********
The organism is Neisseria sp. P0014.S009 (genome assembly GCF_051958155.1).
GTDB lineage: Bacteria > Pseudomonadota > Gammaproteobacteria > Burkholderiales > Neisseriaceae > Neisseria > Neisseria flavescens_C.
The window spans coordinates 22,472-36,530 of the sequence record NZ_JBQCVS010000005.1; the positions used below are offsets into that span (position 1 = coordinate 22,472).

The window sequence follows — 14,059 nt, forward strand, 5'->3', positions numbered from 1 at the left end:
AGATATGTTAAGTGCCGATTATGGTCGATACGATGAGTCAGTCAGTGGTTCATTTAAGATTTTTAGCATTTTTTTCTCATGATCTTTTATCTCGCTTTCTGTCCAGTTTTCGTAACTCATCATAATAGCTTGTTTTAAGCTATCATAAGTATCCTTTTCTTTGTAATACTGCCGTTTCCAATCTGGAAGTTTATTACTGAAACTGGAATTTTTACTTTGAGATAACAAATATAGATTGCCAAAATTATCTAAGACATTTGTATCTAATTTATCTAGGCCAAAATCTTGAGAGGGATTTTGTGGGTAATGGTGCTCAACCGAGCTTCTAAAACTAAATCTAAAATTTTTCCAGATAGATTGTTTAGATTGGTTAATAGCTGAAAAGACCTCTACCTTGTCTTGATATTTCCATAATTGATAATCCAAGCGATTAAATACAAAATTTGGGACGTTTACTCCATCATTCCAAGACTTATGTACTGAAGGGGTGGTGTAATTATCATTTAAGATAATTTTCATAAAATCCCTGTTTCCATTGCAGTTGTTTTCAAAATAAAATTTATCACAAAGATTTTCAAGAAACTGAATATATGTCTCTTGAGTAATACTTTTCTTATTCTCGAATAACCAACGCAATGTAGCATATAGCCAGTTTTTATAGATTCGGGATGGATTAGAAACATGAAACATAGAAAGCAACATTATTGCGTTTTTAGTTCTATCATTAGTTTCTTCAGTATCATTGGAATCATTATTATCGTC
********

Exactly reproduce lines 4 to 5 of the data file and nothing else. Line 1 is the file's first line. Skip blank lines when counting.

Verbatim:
The window sequence follows — 14,059 nt, forward strand, 5'->3', positions numbered from 1 at the left end:
AGATATGTTAAGTGCCGATTATGGTCGATACGATGAGTCAGTCAGTGGTTCATTTAAGATTTTTAGCATTTTTTTCTCATGATCTTTTATCTCGCTTTCTGTCCAGTTTTCGTAACTCATCATAATAGCTTGTTTTAAGCTATCATAAGTATCCTTTTCTTTGTAATACTGCCGTTTCCAATCTGGAAGTTTATTACTGAAACTGGAATTTTTACTTTGAGATAACAAATATAGATTGCCAAAATTATCTAAGACATTTGTATCTAATTTATCTAGGCCAAAATCTTGAGAGGGATTTTGTGGGTAATGGTGCTCAACCGAGCTTCTAAAACTAAATCTAAAATTTTTCCAGATAGATTGTTTAGATTGGTTAATAGCTGAAAAGACCTCTACCTTGTCTTGATATTTCCATAATTGATAATCCAAGCGATTAAATACAAAATTTGGGACGTTTACTCCATCATTCCAAGACTTATGTACTGAAGGGGTGGTGTAATTATCATTTAAGATAATTTTCATAAAATCCCTGTTTCCATTGCAGTTGTTTTCAAAATAAAATTTATCACAAAGATTTTCAAGAAACTGAATATATGTCTCTTGAGTAATACTTTTCTTATTCTCGAATAACCAACGCAATGTAGCATATAGCCAGTTTTTATAGATTCGGGATGGATTAGAAACATGAAACATAGAAAGCAACATTATTGCGTTTTTAGTTCTATCATTAGTTTCTTCAGTATCATTGGAATCATTATTATCGTC